Eleanor Knox/ Bryan Roberts/ Mairi Sakellariadou
Listen to the recording here
Galileo famously wrote that natural philosophy is ‘written in the language of mathematics’. Four hundred years later, the great physicist Eugene Wigner puzzled over why. Why is it that abstract pieces of mathematics, like an imaginary number, often later turn out to be surprisingly effective in describing concrete aspects of the natural world? In this event, philosophers of physics and a theoretical physicist ponder Wigner’s question.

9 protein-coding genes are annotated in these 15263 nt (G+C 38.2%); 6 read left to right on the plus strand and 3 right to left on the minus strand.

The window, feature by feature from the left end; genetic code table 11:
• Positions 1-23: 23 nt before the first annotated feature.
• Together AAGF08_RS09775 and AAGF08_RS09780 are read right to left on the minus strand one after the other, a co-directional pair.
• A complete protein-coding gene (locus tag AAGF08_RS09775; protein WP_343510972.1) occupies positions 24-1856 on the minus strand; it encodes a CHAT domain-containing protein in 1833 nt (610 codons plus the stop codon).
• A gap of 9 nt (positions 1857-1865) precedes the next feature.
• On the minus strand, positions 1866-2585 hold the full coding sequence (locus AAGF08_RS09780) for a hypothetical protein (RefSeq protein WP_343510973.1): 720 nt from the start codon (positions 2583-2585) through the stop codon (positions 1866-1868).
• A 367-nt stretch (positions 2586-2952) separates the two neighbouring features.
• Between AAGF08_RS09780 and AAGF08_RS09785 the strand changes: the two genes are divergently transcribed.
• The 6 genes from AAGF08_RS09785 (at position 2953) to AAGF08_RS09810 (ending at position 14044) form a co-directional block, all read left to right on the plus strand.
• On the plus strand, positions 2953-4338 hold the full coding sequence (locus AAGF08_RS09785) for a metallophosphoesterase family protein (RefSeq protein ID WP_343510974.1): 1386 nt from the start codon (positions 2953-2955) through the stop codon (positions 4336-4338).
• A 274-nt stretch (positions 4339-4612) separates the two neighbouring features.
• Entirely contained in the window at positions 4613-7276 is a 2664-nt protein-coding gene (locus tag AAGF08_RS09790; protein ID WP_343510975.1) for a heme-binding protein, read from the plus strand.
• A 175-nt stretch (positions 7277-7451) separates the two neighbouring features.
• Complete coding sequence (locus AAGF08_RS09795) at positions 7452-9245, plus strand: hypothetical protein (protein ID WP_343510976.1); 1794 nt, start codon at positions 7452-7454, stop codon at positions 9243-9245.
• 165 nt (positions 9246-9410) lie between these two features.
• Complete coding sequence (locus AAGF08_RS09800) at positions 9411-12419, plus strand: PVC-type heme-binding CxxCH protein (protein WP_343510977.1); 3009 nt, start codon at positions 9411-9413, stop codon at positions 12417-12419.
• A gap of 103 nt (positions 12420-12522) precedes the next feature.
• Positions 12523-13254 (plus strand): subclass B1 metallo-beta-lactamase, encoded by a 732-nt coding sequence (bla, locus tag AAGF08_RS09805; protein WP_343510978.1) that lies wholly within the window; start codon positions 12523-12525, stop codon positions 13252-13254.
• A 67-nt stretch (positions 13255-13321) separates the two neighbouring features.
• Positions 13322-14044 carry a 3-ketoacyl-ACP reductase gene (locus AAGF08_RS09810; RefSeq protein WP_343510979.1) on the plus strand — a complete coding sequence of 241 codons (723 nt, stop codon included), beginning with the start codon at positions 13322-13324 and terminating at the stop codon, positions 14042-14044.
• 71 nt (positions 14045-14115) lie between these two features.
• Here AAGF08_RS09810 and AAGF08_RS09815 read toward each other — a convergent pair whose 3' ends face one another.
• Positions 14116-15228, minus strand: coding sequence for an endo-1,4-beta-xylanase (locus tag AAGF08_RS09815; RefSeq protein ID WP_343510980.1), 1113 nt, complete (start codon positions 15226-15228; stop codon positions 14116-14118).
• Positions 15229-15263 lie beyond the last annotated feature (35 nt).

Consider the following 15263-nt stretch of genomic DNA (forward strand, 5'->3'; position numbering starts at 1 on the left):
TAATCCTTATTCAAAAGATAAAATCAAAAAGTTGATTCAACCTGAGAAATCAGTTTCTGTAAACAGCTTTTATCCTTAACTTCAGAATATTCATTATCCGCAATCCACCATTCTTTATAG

Assistant Professor, Department of Philosophy, Logic and Scientific Method, LSE and Fellow, Forum for Philosophy
Professor of Theoretical Physics, King’s College London
Leverhulme Early Career Research Fellow, Department of Philosophy, King’s College London
Recorded on 1 May 2014 at the LSE